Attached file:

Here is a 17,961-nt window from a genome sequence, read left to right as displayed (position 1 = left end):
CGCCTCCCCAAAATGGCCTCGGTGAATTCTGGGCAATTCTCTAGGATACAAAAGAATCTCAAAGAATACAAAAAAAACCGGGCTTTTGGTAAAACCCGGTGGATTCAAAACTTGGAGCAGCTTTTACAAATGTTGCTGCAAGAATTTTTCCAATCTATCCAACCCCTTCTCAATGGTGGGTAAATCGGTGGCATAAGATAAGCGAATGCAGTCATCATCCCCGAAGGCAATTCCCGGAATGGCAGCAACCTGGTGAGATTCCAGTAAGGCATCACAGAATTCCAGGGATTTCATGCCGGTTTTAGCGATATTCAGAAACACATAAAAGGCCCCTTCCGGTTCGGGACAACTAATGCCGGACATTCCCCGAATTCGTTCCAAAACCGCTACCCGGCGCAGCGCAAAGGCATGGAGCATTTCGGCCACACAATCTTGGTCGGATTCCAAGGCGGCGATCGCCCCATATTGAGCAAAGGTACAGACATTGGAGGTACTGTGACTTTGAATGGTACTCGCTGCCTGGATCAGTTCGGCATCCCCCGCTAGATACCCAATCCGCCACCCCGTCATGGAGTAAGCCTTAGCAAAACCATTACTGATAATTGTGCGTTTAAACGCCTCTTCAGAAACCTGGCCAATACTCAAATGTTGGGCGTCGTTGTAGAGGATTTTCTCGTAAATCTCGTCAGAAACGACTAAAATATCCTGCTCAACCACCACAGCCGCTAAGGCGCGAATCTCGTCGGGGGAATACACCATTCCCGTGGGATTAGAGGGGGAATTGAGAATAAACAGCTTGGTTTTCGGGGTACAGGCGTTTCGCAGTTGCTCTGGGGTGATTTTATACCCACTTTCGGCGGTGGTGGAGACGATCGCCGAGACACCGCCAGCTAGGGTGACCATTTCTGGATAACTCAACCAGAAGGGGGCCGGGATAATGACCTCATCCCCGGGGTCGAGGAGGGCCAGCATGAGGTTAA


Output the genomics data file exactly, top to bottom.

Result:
Here is a 17,961-nt window from a genome sequence, read left to right as displayed (position 1 = left end):
CGCCTCCCCAAAATGGCCTCGGTGAATTCTGGGCAATTCTCTAGGATACAAAAGAATCTCAAAGAATACAAAAAAAACCGGGCTTTTGGTAAAACCCGGTGGATTCAAAACTTGGAGCAGCTTTTACAAATGTTGCTGCAAGAATTTTTCCAATCTATCCAACCCCTTCTCAATGGTGGGTAAATCGGTGGCATAAGATAAGCGAATGCAGTCATCATCCCCGAAGGCAATTCCCGGAATGGCAGCAACCTGGTGAGATTCCAGTAAGGCATCACAGAATTCCAGGGATTTCATGCCGGTTTTAGCGATATTCAGAAACACATAAAAGGCCCCTTCCGGTTCGGGACAACTAATGCCGGACATTCCCCGAATTCGTTCCAAAACCGCTACCCGGCGCAGCGCAAAGGCATGGAGCATTTCGGCCACACAATCTTGGTCGGATTCCAAGGCGGCGATCGCCCCATATTGAGCAAAGGTACAGACATTGGAGGTACTGTGACTTTGAATGGTACTCGCTGCCTGGATCAGTTCGGCATCCCCCGCTAGATACCCAATCCGCCACCCCGTCATGGAGTAAGCCTTAGCAAAACCATTACTGATAATTGTGCGTTTAAACGCCTCTTCAGAAACCTGGCCAATACTCAAATGTTGGGCGTCGTTGTAGAGGATTTTCTCGTAAATCTCGTCAGAAACGACTAAAATATCCTGCTCAACCACCACAGCCGCTAAGGCGCGAATCTCGTCGGGGGAATACACCATTCCCGTGGGATTAGAGGGGGAATTGAGAATAAACAGCTTGGTTTTCGGGGTACAGGCGTTTCGCAGTTGCTCTGGGGTGATTTTATACCCACTTTCGGCGGTGGTGGAGACGATCGCCGAGACACCGCCAGCTAGGGTGACCATTTCTGGATAACTCAACCAGAAGGGGGCCGGGATAATGACCTCATCCCCGGGGTCGAGGAGGGCCAGCATGAGGTTAA